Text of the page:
The museum’s archaeology program is comprised entirely of volunteers. We have high school kids that take part, we have college students that do it for credit, and we have adult volunteers. I think it’s nice that this is a real scientific research program, but it also allows people to get hands-on exposure. That’s one of the things about archaeology: you can actually take part in it.
When you think about the earth being billions of years old and that Cape Cod as a landform is 24,000 years old, that’s like yesterday. The landform is essentially a pile of sand dumped out against the ocean, and the landscape is very transitory and fleeting. So you think about the first people that came here 9,000 years ago, what was it like? First of all, the landscape would be barely recognizable to us. The southern shoreline of the Cape was Nantucket and Martha’s Vineyard. When you see the salt marsh outside the museum of natural history, it would have been about 15 feet lower than at present. It would probably have a lot of hardwood trees, swamp maple and things growing around it.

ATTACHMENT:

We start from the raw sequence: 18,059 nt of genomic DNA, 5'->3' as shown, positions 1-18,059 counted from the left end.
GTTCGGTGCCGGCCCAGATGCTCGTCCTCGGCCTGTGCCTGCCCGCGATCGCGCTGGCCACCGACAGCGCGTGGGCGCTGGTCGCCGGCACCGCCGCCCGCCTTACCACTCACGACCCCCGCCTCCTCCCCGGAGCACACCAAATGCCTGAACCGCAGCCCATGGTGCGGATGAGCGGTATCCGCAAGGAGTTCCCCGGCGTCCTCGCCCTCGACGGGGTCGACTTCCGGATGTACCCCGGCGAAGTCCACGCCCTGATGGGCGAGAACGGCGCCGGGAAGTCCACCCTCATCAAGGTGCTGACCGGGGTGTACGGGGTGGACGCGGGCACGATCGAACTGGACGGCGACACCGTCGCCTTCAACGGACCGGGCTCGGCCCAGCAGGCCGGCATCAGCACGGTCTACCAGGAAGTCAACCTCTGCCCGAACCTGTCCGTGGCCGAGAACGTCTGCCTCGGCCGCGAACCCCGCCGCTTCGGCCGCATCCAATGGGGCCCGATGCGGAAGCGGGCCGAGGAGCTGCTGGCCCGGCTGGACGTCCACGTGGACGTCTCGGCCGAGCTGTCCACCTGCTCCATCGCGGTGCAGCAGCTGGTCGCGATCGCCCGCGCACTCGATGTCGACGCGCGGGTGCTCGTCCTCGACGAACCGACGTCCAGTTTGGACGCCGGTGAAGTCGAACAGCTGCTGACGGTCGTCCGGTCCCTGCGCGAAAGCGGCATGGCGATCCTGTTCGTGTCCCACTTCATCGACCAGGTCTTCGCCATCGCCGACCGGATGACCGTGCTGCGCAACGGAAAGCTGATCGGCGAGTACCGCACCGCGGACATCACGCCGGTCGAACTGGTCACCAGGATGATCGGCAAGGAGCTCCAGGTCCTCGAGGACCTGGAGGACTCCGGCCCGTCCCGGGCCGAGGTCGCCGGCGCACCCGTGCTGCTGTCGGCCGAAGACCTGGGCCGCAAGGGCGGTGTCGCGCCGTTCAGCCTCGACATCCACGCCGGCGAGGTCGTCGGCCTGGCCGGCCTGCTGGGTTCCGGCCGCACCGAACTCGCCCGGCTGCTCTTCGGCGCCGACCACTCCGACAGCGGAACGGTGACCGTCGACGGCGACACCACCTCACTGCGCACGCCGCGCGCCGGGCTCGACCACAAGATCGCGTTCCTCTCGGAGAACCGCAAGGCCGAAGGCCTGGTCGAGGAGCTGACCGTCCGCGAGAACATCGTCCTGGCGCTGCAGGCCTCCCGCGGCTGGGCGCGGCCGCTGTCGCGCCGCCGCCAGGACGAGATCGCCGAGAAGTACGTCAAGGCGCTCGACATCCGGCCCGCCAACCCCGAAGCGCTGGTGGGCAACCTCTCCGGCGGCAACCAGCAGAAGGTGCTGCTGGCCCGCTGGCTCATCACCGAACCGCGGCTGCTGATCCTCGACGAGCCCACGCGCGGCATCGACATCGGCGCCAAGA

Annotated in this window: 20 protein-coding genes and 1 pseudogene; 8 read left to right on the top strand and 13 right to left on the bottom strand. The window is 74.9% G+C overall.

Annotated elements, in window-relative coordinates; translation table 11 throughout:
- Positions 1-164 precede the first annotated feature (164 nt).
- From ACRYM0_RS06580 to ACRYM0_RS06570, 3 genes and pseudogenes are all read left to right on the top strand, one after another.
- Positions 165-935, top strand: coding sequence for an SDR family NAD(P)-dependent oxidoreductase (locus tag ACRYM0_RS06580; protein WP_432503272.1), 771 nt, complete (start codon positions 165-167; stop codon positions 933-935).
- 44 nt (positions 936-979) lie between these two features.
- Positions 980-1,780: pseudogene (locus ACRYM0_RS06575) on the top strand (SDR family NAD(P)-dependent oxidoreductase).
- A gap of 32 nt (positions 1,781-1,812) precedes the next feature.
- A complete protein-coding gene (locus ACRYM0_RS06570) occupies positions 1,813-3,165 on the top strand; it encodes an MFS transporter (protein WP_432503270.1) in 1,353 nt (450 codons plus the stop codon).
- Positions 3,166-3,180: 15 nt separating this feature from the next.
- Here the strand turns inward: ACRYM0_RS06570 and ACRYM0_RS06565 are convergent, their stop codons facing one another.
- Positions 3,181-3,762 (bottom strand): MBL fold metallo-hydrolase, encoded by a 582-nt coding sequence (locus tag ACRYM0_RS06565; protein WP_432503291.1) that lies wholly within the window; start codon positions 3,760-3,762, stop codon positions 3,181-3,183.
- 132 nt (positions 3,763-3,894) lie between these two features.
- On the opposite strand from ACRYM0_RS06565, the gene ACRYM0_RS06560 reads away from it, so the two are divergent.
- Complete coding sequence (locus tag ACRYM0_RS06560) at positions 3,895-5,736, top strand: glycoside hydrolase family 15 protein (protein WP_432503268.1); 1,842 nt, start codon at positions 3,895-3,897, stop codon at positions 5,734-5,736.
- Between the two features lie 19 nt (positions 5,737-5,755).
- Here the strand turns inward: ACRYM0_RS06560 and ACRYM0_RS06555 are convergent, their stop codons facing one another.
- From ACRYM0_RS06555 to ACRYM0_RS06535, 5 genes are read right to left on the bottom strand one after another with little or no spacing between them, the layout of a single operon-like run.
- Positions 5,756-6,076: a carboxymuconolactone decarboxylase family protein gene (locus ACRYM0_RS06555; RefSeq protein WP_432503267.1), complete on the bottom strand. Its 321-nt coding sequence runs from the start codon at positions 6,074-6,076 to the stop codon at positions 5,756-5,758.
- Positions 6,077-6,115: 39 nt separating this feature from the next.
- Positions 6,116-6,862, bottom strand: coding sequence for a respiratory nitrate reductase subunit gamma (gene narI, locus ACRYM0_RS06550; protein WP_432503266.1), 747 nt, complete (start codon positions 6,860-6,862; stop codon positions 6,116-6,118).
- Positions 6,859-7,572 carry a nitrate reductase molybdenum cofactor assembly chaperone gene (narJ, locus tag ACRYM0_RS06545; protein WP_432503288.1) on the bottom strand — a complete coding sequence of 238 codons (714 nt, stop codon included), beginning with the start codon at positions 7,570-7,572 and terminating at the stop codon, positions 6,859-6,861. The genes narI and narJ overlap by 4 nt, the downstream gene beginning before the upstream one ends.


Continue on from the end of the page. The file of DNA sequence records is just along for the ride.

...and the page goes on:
You wouldn’t see the bay beyond the island. You would see an expanse of bogs and freshwater swamps and peat swamps and Atlantic white cedar swamps that stretch out across the bay. It would be a vastly different landscape.
Over time, as the sea rose and the landscape shrunk, people stopped moving 30 miles each season. They would maybe move from the shoreline where they spent the warmer months to a protected kettle pond for the winter, then back again. By the time the English arrived, you had all the major embayments and estuaries like Stony Brook or Fort Hill. There would be Indian villages of 500, 600, 700 people. They would congregate after April, set the gardens, and stay until after the harvest. After the winter, they’d come back when the fish began to arrive in spring. Then the English came on to the scene. And it’s amazing to think that 400 years later, that’s all changed.
I was fortunate when I started my research to have a place right here that supported it. To me, that’s been the luckiest thing. I’ve been able to write and teach about this place. Not everybody is as interested in the place they grew up as I am. But that’s what I wanted to do.
It’s an interesting time and the Cape is changing so fast, and I think maybe some of the work I’ve done has tried to bring to light some of its deep and ancient past for the people who are just moving here. It’s changing a lot, and a lot of that history is being lost through development and erosion. You wonder, 100 years out, will the name Wing Island mean anything to people? Or will it just be another place on the landscape with a name and not much attached to it?